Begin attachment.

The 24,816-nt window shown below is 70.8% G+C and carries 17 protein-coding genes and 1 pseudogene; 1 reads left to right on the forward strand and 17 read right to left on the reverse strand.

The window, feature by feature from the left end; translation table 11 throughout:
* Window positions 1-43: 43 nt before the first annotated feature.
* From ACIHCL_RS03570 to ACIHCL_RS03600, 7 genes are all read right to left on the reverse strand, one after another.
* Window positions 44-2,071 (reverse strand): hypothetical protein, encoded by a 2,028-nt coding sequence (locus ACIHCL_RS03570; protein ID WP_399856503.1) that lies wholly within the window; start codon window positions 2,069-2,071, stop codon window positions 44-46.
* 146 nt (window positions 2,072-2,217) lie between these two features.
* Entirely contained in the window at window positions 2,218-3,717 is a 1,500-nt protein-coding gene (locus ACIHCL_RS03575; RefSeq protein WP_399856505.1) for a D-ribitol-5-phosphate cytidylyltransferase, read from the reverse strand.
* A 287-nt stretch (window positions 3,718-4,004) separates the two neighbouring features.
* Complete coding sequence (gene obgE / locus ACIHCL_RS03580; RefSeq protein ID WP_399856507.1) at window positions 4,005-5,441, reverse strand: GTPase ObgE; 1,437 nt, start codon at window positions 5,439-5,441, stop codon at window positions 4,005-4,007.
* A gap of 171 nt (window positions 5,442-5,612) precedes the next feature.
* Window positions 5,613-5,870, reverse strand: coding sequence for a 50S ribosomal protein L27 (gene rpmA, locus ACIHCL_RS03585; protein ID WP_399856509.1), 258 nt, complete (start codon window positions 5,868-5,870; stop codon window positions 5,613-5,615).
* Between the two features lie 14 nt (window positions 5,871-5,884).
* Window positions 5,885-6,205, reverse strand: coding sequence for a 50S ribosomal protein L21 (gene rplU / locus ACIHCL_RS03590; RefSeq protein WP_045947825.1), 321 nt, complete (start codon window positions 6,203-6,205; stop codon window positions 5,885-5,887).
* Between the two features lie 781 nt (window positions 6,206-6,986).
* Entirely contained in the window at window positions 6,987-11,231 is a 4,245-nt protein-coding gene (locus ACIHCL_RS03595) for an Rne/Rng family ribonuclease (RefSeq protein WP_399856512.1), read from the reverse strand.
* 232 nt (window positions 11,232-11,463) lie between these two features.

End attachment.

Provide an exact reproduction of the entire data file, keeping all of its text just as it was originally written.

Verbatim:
The 24,816-nt window shown below is 70.8% G+C and carries 17 protein-coding genes and 1 pseudogene; 1 reads left to right on the forward strand and 17 read right to left on the reverse strand.

The window, feature by feature from the left end; translation table 11 throughout:
* Window positions 1-43: 43 nt before the first annotated feature.
* From ACIHCL_RS03570 to ACIHCL_RS03600, 7 genes are all read right to left on the reverse strand, one after another.
* Window positions 44-2,071 (reverse strand): hypothetical protein, encoded by a 2,028-nt coding sequence (locus ACIHCL_RS03570; protein ID WP_399856503.1) that lies wholly within the window; start codon window positions 2,069-2,071, stop codon window positions 44-46.
* 146 nt (window positions 2,072-2,217) lie between these two features.
* Entirely contained in the window at window positions 2,218-3,717 is a 1,500-nt protein-coding gene (locus ACIHCL_RS03575; RefSeq protein WP_399856505.1) for a D-ribitol-5-phosphate cytidylyltransferase, read from the reverse strand.
* A 287-nt stretch (window positions 3,718-4,004) separates the two neighbouring features.
* Complete coding sequence (gene obgE / locus ACIHCL_RS03580; RefSeq protein ID WP_399856507.1) at window positions 4,005-5,441, reverse strand: GTPase ObgE; 1,437 nt, start codon at window positions 5,439-5,441, stop codon at window positions 4,005-4,007.
* A gap of 171 nt (window positions 5,442-5,612) precedes the next feature.
* Window positions 5,613-5,870, reverse strand: coding sequence for a 50S ribosomal protein L27 (gene rpmA, locus ACIHCL_RS03585; protein ID WP_399856509.1), 258 nt, complete (start codon window positions 5,868-5,870; stop codon window positions 5,613-5,615).
* Between the two features lie 14 nt (window positions 5,871-5,884).
* Window positions 5,885-6,205, reverse strand: coding sequence for a 50S ribosomal protein L21 (gene rplU / locus ACIHCL_RS03590; RefSeq protein WP_045947825.1), 321 nt, complete (start codon window positions 6,203-6,205; stop codon window positions 5,885-5,887).
* Between the two features lie 781 nt (window positions 6,206-6,986).
* Entirely contained in the window at window positions 6,987-11,231 is a 4,245-nt protein-coding gene (locus ACIHCL_RS03595) for an Rne/Rng family ribonuclease (RefSeq protein WP_399856512.1), read from the reverse strand.
* 232 nt (window positions 11,232-11,463) lie between these two features.